For better of for worse – breathing is automatic and controlled by the brainstem. When we breath too fast, or uncontrolled, our brain gets the message that we are in danger and the sympathetic nervous system activates that “flight or fight” response. When we take slow, steady breaths, our brains get the message that everything is OK and and activates the parasympathetic, or “rest and digest” response. Through mindfulness practice, I’ve learned that breathing helps to control the mind and counter potentially harmful bodily responses to stress. 

This is not anecdotal! Studies have found, for example, that breathing practices can help reduce symptoms associated with attention deficit disorder, anxiety, depression and post-traumatic stress disorder [1].  The more I practice deep and controlled breathing, the more natural it becomes. I’ve learned to rely on it to help me through stressful moments. You can try this too! It doesn’t matter whether you are stressed out at work, recovering from a hard day at the office, or tossing and turning on your bed.  If you can set aside a few minutes each day to breathe — I promise you will find these simple exercise extremely helpful in managing stress.

Here are five simple breathing exercises -all through the nose, which adds a natural resistance to the breath. Try each out, selecting the one that works best for you; and in response to different types of stress.

  1. Equal Breathing Balance in the body is always a good things. To begin, inhale for four counts, then exhale for four counts.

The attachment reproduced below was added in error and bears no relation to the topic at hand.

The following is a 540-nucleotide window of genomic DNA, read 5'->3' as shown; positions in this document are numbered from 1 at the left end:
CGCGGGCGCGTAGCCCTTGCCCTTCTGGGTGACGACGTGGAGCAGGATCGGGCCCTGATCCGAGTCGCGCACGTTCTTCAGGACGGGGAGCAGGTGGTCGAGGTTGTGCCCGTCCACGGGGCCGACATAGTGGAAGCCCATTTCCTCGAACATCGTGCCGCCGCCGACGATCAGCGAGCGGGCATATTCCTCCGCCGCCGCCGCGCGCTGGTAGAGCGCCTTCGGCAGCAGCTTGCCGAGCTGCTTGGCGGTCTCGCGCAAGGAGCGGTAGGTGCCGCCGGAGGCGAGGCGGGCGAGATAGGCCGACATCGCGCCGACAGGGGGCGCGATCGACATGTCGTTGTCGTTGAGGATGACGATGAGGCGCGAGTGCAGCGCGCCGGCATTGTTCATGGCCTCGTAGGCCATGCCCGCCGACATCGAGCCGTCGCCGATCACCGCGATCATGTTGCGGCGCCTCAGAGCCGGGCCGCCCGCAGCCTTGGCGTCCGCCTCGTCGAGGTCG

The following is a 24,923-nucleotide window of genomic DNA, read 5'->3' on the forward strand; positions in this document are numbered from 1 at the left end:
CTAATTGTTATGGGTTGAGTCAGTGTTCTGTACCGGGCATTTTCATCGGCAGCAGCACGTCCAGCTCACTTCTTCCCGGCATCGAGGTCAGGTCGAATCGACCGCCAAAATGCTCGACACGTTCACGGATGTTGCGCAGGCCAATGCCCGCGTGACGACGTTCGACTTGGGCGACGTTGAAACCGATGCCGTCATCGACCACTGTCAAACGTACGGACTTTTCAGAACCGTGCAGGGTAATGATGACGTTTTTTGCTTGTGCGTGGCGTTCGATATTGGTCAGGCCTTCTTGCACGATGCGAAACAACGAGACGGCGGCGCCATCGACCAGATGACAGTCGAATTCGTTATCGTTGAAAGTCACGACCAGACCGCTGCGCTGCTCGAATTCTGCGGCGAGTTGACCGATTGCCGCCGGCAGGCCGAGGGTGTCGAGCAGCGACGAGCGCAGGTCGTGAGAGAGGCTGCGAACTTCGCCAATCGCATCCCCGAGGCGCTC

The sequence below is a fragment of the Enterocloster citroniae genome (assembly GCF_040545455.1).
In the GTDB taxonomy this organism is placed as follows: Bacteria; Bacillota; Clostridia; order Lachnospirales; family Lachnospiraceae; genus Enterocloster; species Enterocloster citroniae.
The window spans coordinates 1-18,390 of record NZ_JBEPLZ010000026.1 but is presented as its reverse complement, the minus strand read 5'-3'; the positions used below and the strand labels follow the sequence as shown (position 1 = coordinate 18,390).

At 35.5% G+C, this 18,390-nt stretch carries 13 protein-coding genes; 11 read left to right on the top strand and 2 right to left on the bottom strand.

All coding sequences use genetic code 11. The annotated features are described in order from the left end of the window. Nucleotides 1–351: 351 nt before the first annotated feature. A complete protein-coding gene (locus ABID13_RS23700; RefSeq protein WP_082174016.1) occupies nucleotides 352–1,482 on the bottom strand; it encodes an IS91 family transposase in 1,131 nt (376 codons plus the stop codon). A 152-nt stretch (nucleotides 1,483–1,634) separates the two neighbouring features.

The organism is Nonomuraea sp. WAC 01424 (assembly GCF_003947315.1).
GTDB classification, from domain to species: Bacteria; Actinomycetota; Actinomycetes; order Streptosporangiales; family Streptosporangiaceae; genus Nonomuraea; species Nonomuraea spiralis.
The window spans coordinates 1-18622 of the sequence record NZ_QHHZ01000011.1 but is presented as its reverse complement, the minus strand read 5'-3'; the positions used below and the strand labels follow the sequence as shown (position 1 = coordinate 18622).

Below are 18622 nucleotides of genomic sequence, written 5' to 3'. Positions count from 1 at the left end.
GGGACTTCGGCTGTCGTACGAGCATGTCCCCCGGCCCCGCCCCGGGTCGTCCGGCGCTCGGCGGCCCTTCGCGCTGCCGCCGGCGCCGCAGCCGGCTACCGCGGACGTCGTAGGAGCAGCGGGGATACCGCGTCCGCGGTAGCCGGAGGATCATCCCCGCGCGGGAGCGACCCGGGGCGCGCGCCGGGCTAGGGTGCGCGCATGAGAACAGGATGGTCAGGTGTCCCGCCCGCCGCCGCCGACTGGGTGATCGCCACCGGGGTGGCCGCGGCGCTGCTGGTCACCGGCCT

When it works best: This works anytime, anyplace and is very effective before bed or while lying in bed.
    Difficulty level: beginner
  2. Breath Counting As you breathe in, count “one” gently in your head, count “two” as you breathe out, count “three” as you inhale again, and so on.
    When it works best: When distracted, need to concentrate
    Difficulty level: beginner
  3. 4-7-8 Breaths Inhale deeply through your nose, expanding the belly first (not the chest area) for a count of 4. Hold the breath at the top of the inhale for a 7-count. Release the breath through your mouth, slowly controlling the exhale for an 8-count
    When it works best: Before bedtime, mild to moderate anxiety and food cravings. US-based sleep expert claims this breathing exercise can help you fall asleep in less than 60-seconds
    Difficulty level: beginner
  4. Take 5 or Finger Breathing
    Fan you hand out “like a star,” and place it atop a table, on a knee, or other surface. Take your pointer finger from the opposite hand and begin to trace along the hand that is fanned out. Inhale through the nose as you trace the outside of your thumb, then exhale through the mouth as you trace along the inside of your thumb. Inhale as you trace the outside of your pointer finger, exhale as you trace the inside of your pointer finger…and so on and so forth until all of your fingers have been traced.

    When it works best: Managing big emotions, in the heat of the moment
    Difficulty level: beginner
  5. Alternate Nostril Breathing Keeping the left nostril closed, inhale deeply through your right nostril. Seal your right nostril again with your thumb, then release your left nostril. Exhale out of your left nostril.
    When it works best: High noon, or whenever it’s time to focus, focus, focus.
    Difficulty level: Intermediate

Have you tried any of these breathing exercises? What has been your experience? I find these exercises to be easy,  but sometimes I use apps, depending on my headspace. Below are some apps that I can recommend if you want some additional guidance.


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